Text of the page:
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19 August 2013

Boat Buying Tips Without Too Much Salt (Pt 3) - Bolt On Vs Encapsulated Keels

Be warned - I am an unseasoned and not very salty sailor. Any tips I share about boat buying are of the low sodium variety.

This is the third in a series of posts about what to look for when you're buying a sailboat and you know pretty much next to nothing about sailing. Scott has been racing and cruising for several years now, but I'm a complete newbie. As we'll be buying a new boat in the States next year, I thought I should learn a little more about sailboats before we write that really big check. So far I've learned about how hulls are constructed and the different types of keels that you can get on your boat. It turns out keels are far more complicated then what shape you want it to be. You also have to decide if you want a bolt-on keel or an encapsulated keel. The former is attached to your hull with keel bolts while the latter is an integrated part of your boat.

As I have no idea which is better, I first thought of asking Scott to explain, but then I remembered what happened when I asked him about roller reefing. He gave me a very complicated answer. I tuned him out using my patented cat-like disinterested look. So instead I decided to make myself some new friends on the Cruisers Forum. The Cruisers Forum is an online forum where people passionate about cruising and cruising boats gather to ask and answer questions. They seem like really smart and friendly people so I thought I would join up and ask them whether they thought bolt-on or encapsulated keels were better.



Within seven minutes I had a reply from a delivery skipper who has posted 10,811 times on the forum. I was stoked! I had my answer from someone who surely must know his stuff and it was a such a simple answer that even I could understand:

"Hi Ellen...Welcome to CF. Bolt On's fall off...Encapsulated don't...But someone likely knows one that fell through..."

After reading what the delivery skipper had to say the choice seemed really obvious. I'm going to go with an encapsulated keel as they don't fall off of your boat. I'm no expert, but I'm guessing it would be preferable to have your keel attached to your boat rather something for the fish to swim around at the bottom of the ocean. I didn't really understand what he meant about "someone likely knowing one that fell through" but I chose not to think about that too much as (a) I liked the idea of having a clear-cut answer and (b) I prefer to be in denial as much as I can about bad stuff that can happen to your boat. So with my answer in hand I happily signed off of the forum for the day and went about my business.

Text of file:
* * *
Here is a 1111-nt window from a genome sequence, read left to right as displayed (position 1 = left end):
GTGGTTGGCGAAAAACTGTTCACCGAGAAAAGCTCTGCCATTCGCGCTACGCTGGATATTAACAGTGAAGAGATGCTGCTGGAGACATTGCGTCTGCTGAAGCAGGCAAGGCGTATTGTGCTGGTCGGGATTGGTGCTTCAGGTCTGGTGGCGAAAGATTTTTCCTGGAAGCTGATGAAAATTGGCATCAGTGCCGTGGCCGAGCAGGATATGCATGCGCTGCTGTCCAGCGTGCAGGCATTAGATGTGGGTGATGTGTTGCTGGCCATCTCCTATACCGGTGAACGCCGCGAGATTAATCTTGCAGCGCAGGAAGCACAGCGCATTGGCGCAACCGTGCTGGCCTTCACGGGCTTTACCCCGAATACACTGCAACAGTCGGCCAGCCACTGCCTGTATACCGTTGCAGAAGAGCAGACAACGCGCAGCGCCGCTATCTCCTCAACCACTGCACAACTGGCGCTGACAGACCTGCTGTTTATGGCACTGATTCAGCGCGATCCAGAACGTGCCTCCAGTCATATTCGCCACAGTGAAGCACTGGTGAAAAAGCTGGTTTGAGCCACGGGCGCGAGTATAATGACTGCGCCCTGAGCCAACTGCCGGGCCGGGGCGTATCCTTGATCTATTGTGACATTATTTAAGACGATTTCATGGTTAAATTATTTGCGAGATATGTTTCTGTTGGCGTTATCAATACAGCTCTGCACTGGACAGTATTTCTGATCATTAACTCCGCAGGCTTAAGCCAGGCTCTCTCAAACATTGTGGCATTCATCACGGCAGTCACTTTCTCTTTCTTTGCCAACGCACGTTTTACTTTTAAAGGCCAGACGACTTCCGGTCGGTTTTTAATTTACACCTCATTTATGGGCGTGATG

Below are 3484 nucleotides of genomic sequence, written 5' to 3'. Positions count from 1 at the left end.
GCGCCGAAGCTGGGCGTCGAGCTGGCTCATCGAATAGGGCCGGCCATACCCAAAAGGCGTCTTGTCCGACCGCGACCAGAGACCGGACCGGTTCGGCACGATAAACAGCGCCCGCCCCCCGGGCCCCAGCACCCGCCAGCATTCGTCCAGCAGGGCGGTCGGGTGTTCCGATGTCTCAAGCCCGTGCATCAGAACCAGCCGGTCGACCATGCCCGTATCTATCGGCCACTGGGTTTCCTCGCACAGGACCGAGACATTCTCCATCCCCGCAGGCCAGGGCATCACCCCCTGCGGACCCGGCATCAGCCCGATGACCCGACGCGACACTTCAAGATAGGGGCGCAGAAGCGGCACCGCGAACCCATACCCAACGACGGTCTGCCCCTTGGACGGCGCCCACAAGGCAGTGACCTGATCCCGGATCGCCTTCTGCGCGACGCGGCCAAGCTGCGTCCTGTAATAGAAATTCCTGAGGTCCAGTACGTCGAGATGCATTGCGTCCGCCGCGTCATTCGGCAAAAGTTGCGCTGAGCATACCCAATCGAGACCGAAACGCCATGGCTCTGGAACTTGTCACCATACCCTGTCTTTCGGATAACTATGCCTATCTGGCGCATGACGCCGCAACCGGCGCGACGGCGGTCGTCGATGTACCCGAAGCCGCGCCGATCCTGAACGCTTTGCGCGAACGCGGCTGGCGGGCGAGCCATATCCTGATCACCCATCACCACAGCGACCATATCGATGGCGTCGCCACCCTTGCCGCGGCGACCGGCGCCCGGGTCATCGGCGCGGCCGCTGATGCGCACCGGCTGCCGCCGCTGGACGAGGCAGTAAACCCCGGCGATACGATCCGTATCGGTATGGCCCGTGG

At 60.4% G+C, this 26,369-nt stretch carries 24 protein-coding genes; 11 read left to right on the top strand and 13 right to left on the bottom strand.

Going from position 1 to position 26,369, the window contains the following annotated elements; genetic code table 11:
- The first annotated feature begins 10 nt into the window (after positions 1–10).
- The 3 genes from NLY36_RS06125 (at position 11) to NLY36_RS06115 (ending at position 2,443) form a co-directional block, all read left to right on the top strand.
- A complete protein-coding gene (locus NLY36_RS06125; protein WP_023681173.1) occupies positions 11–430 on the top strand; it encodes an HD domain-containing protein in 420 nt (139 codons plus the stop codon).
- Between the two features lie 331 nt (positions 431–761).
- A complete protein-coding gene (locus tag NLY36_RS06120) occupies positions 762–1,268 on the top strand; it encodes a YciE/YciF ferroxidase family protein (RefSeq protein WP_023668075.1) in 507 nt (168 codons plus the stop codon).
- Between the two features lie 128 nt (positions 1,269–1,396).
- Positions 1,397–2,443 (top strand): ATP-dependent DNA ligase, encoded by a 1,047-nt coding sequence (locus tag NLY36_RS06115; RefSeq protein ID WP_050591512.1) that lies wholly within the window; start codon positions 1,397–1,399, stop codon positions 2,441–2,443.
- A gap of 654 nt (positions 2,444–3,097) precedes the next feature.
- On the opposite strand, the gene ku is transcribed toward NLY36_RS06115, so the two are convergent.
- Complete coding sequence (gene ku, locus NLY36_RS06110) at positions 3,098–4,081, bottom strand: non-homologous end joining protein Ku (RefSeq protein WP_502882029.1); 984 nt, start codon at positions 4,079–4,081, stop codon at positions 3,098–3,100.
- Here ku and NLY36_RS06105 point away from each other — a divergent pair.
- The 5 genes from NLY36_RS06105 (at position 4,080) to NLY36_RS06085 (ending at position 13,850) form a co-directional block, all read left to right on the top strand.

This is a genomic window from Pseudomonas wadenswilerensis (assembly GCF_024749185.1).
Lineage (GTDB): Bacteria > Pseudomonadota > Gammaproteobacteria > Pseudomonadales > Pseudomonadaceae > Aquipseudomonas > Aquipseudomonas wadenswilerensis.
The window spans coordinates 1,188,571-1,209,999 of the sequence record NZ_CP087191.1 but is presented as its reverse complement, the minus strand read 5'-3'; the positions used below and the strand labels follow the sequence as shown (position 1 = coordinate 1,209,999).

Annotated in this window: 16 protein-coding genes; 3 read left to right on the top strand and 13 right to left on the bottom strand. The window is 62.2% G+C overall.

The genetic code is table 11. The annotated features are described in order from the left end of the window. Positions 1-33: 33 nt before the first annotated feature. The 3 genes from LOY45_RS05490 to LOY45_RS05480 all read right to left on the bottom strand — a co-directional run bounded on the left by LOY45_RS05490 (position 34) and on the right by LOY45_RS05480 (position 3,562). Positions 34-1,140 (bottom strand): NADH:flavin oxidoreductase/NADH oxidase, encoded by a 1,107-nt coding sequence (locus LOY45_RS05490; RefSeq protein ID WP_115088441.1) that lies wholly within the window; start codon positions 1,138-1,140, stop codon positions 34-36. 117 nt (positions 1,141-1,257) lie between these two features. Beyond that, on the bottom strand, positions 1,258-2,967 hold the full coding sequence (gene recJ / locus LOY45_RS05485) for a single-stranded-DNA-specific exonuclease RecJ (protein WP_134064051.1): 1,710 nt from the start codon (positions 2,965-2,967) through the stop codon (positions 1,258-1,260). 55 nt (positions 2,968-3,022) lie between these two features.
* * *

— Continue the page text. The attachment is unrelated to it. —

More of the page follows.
I made the mistake of checking back in later to find that there had been another 27 replies in my absence! And it turns out deciding between a bolt-on vs. encapsulated keel isn't as clear-cut as I thought. So I started reading through the replies and tried to summarize and understand the key points.
  • Bolt-on keels are fine if the people who built your boat know what they are doing. Okay, I had hoped all boat builders knew what they were doing, but now just one more thing to worry about!
  • If you have a bolt-on keel, when you haul your boat out of the water you need to look for cracks along the keel. It would appear that cracks are bad as they let water in. Water is our enemy, at least inside your boat.
  • With encapsulated keels you don't have to worry about your keel bolts rusting, you have more storage and tankage space and you don't have to worry about bilge water swirling around your ankles. I have a lot of DVDs I want to take on the boat so more storage works for me.
  • Encapsulated keels are prone to letting water as they have lots of pesky hidden voids. Again with the water getting into your boat!